JEFFERSON CITY — Gov. Matt Blunt wants lawmakers to spend $3.1 million to repair the 137-year-old home for the state’s chief executive.
The governor’s wife, Melanie Blunt, called for the money during a Tuesday news conference that also touched on water damage, peeling lead paint and damaged roofs and ceilings. It’s one of the few times she has gotten publicly involved in policy debates.
The Governor’s Mansion, situated on a bluff overlooking the Missouri River, cost $75,000 to build in 1871.
“We are stewards of this house, and we should leave the Mansion in better condition than when we arrived,” she said.
The governor wants the funding added to a supplemental budget that is designed to cover extra costs not included in the budget approved by the General Assembly during the previous session. Lawmakers can accept or reject the governor’s requests; they can’t change them or add their own ideas.
The money for the project would come from a special fund for state buildings and not from the general revenue dollars that can be spent on state programs.
The governor’s plan calls for:
— $1.2 million to replace part of the heating and cooling system for the second and third floors, renovate the kitchen and repair flooring and plaster.
— $1.1 million to fix windows, trims, outside masonry, cornices and columns.
— $780,000 to fix the roof.
Rich AuBuchon, the governor’s deputy commissioner of administration, said the plan is for the Blunt family to live in their Springfield home while repairs are completed over the summer. AuBuchon said that way the next governor can move into the residence in January.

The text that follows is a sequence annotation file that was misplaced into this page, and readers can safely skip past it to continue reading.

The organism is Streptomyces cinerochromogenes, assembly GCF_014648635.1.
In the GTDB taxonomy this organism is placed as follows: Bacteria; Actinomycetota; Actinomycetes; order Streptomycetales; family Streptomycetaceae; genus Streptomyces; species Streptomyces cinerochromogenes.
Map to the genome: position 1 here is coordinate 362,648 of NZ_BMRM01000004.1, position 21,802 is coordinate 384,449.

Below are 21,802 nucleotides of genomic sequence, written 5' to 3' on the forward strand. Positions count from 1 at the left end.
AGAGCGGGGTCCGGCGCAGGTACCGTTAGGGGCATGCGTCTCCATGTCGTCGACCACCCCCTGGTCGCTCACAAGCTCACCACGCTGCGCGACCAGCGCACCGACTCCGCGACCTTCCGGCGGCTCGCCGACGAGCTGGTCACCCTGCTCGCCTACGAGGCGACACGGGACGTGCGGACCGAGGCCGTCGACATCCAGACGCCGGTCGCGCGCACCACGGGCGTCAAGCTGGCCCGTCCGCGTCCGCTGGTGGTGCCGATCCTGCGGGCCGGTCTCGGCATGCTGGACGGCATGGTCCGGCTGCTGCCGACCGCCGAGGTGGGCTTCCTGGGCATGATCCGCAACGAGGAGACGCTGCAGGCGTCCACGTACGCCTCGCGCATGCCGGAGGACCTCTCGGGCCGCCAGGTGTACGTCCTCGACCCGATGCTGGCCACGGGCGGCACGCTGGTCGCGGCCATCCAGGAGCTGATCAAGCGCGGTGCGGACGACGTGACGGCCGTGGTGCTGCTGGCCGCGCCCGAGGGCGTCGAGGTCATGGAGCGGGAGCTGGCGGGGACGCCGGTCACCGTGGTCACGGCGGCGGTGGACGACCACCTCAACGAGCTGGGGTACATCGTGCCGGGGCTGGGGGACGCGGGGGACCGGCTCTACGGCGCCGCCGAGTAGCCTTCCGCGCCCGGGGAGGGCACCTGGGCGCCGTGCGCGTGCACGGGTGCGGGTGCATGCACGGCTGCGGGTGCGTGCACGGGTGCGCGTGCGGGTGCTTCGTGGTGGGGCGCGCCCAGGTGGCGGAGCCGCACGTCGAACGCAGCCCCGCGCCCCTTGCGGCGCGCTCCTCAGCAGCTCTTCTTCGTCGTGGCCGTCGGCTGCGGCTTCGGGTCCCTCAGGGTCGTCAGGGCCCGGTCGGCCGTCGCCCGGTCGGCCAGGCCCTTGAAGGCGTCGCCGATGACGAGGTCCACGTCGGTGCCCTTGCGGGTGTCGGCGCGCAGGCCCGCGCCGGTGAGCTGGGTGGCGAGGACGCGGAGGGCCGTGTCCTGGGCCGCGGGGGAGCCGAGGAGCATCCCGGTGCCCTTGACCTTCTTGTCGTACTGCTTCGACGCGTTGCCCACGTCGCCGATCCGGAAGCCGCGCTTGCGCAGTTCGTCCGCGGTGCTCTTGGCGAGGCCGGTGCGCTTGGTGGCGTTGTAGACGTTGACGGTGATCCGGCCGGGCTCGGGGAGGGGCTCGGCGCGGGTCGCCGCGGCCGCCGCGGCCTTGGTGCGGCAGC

Those plans could change, however, if construction or weather delays slow the project.
Besides state funds, Missouri Mansion Preservation, Inc. is preparing to start a private fundraiser to raise $2 million for noncapital improvement projects like repairing worn carpets and sun-damaged window curtains.
Mary Pat Abele, the group’s executive director, said it would help if the state set up a fund dedicated to capital improvements at the Governor’s Mansion. The state budget already includes around $140,000 for staff and repairs, but she said that’s typically eaten up by maintenance.
And in the meantime, the list of needed capital improvements is growing, she said.
“This has been accumulating for years and years and years of projects that have not been done — not just maintenance but capital improvement,” Abele said. “So it’s going to be a big giant step to get the ball rolling.”